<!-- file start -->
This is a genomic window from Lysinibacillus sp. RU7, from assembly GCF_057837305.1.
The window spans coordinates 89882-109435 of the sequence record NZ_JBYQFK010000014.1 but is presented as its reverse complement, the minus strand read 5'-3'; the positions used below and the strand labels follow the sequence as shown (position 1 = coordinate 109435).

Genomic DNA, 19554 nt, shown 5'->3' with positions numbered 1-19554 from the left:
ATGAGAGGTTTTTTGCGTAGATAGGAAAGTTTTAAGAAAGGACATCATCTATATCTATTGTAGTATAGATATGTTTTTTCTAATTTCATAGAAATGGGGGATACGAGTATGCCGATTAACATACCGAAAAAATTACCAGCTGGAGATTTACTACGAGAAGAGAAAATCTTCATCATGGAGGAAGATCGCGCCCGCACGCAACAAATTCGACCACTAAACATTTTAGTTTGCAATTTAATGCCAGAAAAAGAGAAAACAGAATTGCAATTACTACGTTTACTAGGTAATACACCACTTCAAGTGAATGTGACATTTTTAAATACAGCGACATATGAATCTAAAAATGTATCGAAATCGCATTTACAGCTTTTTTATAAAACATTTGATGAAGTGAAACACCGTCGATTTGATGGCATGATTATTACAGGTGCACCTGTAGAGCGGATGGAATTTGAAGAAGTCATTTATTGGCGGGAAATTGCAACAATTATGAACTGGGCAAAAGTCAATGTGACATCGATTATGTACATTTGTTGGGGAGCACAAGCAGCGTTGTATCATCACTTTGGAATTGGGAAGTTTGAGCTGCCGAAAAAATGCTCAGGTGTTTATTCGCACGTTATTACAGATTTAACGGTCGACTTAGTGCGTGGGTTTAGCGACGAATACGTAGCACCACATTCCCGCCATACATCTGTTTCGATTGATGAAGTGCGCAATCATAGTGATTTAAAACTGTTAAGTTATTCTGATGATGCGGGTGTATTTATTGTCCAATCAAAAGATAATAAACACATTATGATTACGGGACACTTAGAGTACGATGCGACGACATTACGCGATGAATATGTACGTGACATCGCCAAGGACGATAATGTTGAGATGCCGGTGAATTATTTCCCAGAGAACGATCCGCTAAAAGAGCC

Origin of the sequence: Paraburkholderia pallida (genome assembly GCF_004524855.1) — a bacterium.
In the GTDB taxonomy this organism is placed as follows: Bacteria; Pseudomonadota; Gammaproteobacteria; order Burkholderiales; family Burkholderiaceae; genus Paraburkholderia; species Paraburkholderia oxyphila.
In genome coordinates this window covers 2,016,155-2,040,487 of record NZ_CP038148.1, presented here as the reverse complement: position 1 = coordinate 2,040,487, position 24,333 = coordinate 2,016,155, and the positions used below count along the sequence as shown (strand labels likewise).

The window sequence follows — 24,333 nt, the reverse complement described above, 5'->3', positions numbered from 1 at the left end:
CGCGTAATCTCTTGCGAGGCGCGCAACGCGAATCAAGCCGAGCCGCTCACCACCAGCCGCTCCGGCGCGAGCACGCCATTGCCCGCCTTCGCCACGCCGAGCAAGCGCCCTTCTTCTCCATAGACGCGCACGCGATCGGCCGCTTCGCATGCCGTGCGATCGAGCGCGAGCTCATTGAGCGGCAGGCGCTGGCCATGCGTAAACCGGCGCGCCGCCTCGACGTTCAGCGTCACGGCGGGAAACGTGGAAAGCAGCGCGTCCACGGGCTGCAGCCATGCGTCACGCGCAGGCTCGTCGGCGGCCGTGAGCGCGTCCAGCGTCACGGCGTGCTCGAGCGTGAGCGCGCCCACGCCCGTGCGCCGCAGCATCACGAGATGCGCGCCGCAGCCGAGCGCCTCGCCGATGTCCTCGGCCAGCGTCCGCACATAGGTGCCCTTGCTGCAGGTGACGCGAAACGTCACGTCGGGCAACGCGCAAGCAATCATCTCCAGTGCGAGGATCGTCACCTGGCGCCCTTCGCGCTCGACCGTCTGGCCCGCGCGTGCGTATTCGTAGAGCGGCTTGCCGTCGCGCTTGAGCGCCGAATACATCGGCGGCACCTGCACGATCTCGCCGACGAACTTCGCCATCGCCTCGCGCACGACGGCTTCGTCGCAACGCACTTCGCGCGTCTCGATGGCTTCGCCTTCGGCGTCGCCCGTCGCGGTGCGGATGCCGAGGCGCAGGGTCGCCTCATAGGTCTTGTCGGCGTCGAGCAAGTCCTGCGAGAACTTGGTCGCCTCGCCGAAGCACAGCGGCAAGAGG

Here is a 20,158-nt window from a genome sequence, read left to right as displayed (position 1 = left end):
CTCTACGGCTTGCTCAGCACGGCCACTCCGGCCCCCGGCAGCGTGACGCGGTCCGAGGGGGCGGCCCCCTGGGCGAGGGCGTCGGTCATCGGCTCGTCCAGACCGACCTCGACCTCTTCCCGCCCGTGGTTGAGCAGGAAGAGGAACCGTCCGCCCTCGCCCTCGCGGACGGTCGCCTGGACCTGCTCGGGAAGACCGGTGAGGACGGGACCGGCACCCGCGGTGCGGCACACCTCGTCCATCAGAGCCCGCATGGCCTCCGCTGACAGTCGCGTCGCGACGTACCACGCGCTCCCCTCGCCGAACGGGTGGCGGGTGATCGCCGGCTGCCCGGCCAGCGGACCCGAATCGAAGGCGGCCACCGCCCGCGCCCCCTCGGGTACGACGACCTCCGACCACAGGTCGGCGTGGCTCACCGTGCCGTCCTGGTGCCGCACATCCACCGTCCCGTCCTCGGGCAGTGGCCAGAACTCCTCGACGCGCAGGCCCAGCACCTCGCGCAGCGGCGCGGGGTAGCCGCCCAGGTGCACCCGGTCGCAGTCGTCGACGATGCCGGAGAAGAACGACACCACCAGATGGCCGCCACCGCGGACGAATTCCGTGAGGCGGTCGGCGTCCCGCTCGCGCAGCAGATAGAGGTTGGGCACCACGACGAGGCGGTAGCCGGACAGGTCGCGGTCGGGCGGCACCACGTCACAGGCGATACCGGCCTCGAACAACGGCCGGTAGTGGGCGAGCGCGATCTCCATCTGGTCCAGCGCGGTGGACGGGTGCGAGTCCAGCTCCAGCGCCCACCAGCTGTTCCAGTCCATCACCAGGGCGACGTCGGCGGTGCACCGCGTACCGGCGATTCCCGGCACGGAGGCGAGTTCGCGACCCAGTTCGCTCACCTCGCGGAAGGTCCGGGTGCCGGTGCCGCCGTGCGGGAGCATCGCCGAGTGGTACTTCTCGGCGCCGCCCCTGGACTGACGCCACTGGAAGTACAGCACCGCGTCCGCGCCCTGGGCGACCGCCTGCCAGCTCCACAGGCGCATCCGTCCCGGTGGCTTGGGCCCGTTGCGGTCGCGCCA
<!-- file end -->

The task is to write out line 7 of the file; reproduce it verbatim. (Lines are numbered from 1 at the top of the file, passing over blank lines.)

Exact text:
In genome coordinates this window covers 2,016,155-2,040,487 of record NZ_CP038148.1, presented here as the reverse complement: position 1 = coordinate 2,040,487, position 24,333 = coordinate 2,016,155, and the positions used below count along the sequence as shown (strand labels likewise).